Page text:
Using Kudzu Runners in Basketry
Kudzu runners are best harvested in the winter time, after the first freeze and frost. Around this time of year, the leaves of the kudzu will fall off and the vines will be much easier to access. Not only that, but the bark, as with all vines and trees, will tighten up around the plant in order to conserve energy for the winter. This is great for kudzu because when you split it or use it whole, the bark will stay on. Otherwise, if you harvest kudzu in the summer time, the bark will want to separate from the vine. That's great if you're wanting to use the vine and bark separately as I described in my earlier article "How to Weave a Basket with Kudzu: Climbers" but not so much if you're wanting to keep the bark on.
When you harvest the runners, you'll get a pile just like this image here on the left. Just to give you an idea, harvesting that much kudzu would take me about 2-3 hours in a good patch and I'm pretty fast.
Once you harvest the runners, you have 2 options: to split or leave whole. 95% of the time, I'm going to go ahead and split them because that's what most of my work calls for. Either in rib basketry or in my sculptural twining, I'm working very finely and so I prefer to have the vines split so that after they dry and I rehydrate them, I can size them appropriately. To split the kudzu vine, simply make a vertical incision at one end of the vine and pull apart evenly all the way down. As you're pulling, the best thing to do is hold the kudzu in between your knees so you can manage the twisting and turning of the vine as you split. If you hit a snag, or it becomes uneven just recut with your knife or scissors.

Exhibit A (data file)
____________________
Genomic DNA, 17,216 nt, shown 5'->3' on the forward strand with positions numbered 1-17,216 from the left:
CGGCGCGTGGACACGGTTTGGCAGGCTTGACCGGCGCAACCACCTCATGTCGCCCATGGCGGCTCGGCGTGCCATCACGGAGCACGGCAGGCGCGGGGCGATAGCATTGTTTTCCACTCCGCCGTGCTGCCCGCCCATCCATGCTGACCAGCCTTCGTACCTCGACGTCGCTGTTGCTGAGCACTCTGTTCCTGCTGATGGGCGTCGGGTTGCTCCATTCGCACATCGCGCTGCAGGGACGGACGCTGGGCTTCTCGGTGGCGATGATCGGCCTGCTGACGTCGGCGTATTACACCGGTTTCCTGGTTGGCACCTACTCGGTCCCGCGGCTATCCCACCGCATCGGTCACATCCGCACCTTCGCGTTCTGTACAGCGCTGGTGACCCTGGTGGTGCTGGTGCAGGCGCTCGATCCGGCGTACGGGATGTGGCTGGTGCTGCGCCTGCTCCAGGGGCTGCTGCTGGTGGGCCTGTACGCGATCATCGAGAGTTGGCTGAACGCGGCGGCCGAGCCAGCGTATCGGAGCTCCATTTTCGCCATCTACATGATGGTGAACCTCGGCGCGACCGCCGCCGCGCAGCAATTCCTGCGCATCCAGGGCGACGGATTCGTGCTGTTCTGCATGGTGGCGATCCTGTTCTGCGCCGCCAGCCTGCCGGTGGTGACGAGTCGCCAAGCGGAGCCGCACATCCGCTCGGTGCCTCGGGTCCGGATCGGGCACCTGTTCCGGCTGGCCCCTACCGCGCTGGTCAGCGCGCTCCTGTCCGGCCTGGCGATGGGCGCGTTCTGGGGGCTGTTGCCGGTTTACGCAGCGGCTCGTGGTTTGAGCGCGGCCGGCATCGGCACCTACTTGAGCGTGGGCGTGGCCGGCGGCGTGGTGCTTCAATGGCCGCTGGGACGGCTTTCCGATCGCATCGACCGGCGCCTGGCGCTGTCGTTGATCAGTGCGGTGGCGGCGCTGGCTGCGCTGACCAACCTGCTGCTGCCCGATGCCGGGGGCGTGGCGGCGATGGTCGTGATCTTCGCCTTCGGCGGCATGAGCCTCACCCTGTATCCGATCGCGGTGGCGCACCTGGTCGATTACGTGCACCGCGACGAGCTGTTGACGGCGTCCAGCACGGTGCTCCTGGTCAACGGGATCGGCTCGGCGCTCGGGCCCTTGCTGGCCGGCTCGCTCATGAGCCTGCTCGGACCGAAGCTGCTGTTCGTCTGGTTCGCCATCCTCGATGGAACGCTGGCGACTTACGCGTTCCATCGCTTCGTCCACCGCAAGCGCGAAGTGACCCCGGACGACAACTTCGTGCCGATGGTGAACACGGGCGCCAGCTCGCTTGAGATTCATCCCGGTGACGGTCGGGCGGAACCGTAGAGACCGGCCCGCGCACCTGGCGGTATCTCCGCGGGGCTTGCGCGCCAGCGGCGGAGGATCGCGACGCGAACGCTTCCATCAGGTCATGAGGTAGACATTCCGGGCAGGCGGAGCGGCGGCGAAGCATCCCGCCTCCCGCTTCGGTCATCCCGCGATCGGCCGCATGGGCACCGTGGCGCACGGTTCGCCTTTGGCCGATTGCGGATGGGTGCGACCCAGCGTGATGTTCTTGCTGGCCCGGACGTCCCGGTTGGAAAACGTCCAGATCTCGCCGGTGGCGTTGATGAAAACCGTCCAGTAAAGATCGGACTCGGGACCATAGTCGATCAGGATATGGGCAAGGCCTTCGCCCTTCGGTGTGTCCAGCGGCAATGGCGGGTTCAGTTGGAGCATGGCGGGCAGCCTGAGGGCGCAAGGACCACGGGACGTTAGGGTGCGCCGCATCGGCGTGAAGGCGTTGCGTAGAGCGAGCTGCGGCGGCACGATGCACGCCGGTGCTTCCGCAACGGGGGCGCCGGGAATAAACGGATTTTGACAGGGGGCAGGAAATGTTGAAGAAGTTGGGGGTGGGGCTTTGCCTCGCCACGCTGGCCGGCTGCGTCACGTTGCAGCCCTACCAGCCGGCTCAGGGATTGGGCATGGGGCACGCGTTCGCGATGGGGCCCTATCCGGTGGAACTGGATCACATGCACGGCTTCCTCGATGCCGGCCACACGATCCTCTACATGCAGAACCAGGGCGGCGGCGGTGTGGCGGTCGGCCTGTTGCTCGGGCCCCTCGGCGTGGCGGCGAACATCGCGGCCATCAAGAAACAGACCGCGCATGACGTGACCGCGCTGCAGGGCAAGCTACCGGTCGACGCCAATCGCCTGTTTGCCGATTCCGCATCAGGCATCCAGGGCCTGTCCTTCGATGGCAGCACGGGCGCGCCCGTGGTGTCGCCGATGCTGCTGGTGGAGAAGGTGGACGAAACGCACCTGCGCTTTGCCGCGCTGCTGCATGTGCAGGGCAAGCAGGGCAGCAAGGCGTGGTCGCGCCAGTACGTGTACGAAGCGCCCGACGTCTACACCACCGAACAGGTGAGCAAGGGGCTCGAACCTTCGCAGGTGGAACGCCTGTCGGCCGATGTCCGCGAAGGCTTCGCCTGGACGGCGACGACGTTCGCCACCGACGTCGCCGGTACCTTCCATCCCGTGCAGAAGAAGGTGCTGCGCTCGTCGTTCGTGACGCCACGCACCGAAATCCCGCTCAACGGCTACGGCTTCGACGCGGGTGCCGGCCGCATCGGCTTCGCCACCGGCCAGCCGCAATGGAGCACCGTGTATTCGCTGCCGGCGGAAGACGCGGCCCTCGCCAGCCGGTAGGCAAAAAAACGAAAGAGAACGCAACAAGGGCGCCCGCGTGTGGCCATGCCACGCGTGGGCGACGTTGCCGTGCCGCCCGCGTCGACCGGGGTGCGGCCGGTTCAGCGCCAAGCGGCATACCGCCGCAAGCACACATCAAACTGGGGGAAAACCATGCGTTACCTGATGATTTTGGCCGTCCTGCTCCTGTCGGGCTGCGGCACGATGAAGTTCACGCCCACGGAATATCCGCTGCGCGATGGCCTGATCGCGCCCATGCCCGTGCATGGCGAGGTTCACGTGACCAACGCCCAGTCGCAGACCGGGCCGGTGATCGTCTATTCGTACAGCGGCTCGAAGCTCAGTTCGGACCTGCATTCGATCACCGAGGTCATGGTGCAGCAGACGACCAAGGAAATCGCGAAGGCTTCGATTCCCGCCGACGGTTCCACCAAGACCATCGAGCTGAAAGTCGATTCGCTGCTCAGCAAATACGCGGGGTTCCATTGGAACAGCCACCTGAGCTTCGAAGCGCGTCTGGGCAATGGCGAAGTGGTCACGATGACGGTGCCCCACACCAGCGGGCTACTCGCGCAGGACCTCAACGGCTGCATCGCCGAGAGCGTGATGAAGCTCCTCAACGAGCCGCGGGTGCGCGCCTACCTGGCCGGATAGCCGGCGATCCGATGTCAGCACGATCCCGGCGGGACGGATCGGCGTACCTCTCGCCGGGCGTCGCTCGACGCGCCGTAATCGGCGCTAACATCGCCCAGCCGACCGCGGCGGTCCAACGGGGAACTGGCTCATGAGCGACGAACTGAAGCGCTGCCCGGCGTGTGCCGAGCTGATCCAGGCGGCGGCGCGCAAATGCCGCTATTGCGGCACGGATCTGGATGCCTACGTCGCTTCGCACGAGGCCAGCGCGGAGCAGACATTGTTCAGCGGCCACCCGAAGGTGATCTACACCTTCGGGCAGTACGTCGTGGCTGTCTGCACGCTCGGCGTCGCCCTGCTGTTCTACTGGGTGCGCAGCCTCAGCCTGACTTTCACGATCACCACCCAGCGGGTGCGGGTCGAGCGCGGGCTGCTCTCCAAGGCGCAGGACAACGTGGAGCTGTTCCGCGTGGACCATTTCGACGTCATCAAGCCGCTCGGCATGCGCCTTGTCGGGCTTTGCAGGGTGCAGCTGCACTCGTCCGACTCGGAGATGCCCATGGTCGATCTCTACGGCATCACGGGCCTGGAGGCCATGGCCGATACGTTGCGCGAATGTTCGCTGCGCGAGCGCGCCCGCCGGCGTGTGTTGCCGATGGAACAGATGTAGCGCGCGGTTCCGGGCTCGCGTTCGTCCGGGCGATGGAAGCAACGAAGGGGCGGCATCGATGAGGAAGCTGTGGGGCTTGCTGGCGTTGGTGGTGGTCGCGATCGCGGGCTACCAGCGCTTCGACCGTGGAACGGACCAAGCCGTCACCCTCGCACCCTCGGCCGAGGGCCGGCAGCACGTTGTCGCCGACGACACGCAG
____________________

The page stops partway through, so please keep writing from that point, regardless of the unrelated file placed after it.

You can however leave them whole. If I'm going to do that, I would typically leave my smaller runners for that application. I use whole runners for doing things like bird houses or larger projects, especially if I know they are going to be used outside. Split kudzu runners tend to mold and decay very quickly if left outside, even on a porch, because of the moisture. However, whole kudzu holds up very nicely over many years in a covered outdoor application.
Whether split or whole, you should make sure to store your kudzu runners in a dry place, free from moisture, mold and direct sunlight. This will ensure that the runners will dry evenly and be ready for you once the time come to prepare them for weaving.
The main difference with leaving the runners whole or splitting them is in how you prepare them for weaving. Split runners can be easily soaked in hot tap water for about 20 minutes. Don't ever boil split kudzu unless you want to take the pith out. Boiling split kudzu causes the pith to turn into a translucent mush. It can be very easily scraped out with a spoon, leaving only the kudzu fiber and bark. This is very nice for fine twining work.
With whole vines, you can boil them but just enough to get them flexible for weaving. Don't ask me for a specific time, because there isn't one. Its just trial and error, mostly because of the size and differentiation of each batch of kudzu runners you'll be using.
I regularly use kudzu runners in almost all of my work and take it down to as small as 1/16th of an inch for fine twining. As you get to know this phenomenal material, you'll realize that the possibilities are endless.
Matt Tommey is a leader in the contemporary basketry movement and has been a maker for over 25 years. The focus of his work centers around the use of southern invasive plant species in basketry. He has served on the board of directors for the National Basketry Organization and taught at Arrowmont, the John C. Campbell Folk School and other locations both in the US and internationally.